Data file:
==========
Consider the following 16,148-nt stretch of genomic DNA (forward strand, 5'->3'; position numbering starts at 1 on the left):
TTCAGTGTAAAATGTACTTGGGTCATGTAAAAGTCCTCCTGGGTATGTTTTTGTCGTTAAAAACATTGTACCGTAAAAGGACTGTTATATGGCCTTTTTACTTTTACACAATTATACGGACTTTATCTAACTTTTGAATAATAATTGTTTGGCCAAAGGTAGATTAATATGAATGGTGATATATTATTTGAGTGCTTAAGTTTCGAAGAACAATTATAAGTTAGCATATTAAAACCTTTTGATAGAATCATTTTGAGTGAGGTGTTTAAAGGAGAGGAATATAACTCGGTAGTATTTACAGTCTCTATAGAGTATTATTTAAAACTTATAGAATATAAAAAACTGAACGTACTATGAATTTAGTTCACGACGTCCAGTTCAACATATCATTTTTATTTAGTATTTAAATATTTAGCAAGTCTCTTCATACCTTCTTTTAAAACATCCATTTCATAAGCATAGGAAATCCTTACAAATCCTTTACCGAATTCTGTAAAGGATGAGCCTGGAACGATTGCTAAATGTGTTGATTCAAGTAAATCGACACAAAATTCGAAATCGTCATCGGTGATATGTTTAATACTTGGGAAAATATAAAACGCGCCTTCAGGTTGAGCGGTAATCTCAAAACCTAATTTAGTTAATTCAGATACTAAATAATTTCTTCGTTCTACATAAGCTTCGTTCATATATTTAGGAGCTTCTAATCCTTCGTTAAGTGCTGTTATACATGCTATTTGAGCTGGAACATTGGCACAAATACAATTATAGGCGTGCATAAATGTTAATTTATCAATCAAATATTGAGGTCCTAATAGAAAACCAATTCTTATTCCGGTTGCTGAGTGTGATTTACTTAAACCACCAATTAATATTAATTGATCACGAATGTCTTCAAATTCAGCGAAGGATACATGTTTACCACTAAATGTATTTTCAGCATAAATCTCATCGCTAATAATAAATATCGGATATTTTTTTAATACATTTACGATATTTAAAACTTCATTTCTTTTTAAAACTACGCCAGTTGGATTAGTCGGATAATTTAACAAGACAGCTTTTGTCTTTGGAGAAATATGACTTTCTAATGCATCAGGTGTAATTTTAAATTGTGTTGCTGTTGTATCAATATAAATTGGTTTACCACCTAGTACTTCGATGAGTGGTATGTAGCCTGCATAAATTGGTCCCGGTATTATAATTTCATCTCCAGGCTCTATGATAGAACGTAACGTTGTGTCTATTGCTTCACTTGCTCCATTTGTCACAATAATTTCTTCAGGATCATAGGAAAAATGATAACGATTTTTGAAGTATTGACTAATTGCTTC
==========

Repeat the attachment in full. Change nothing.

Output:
Consider the following 16,148-nt stretch of genomic DNA (forward strand, 5'->3'; position numbering starts at 1 on the left):
TTCAGTGTAAAATGTACTTGGGTCATGTAAAAGTCCTCCTGGGTATGTTTTTGTCGTTAAAAACATTGTACCGTAAAAGGACTGTTATATGGCCTTTTTACTTTTACACAATTATACGGACTTTATCTAACTTTTGAATAATAATTGTTTGGCCAAAGGTAGATTAATATGAATGGTGATATATTATTTGAGTGCTTAAGTTTCGAAGAACAATTATAAGTTAGCATATTAAAACCTTTTGATAGAATCATTTTGAGTGAGGTGTTTAAAGGAGAGGAATATAACTCGGTAGTATTTACAGTCTCTATAGAGTATTATTTAAAACTTATAGAATATAAAAAACTGAACGTACTATGAATTTAGTTCACGACGTCCAGTTCAACATATCATTTTTATTTAGTATTTAAATATTTAGCAAGTCTCTTCATACCTTCTTTTAAAACATCCATTTCATAAGCATAGGAAATCCTTACAAATCCTTTACCGAATTCTGTAAAGGATGAGCCTGGAACGATTGCTAAATGTGTTGATTCAAGTAAATCGACACAAAATTCGAAATCGTCATCGGTGATATGTTTAATACTTGGGAAAATATAAAACGCGCCTTCAGGTTGAGCGGTAATCTCAAAACCTAATTTAGTTAATTCAGATACTAAATAATTTCTTCGTTCTACATAAGCTTCGTTCATATATTTAGGAGCTTCTAATCCTTCGTTAAGTGCTGTTATACATGCTATTTGAGCTGGAACATTGGCACAAATACAATTATAGGCGTGCATAAATGTTAATTTATCAATCAAATATTGAGGTCCTAATAGAAAACCAATTCTTATTCCGGTTGCTGAGTGTGATTTACTTAAACCACCAATTAATATTAATTGATCACGAATGTCTTCAAATTCAGCGAAGGATACATGTTTACCACTAAATGTATTTTCAGCATAAATCTCATCGCTAATAATAAATATCGGATATTTTTTTAATACATTTACGATATTTAAAACTTCATTTCTTTTTAAAACTACGCCAGTTGGATTAGTCGGATAATTTAACAAGACAGCTTTTGTCTTTGGAGAAATATGACTTTCTAATGCATCAGGTGTAATTTTAAATTGTGTTGCTGTTGTATCAATATAAATTGGTTTACCACCTAGTACTTCGATGAGTGGTATGTAGCCTGCATAAATTGGTCCCGGTATTATAATTTCATCTCCAGGCTCTATGATAGAACGTAACGTTGTGTCTATTGCTTCACTTGCTCCATTTGTCACAATAATTTCTTCAGGATCATAGGAAAAATGATAACGATTTTTGAAGTATTGACTAATTGCTTC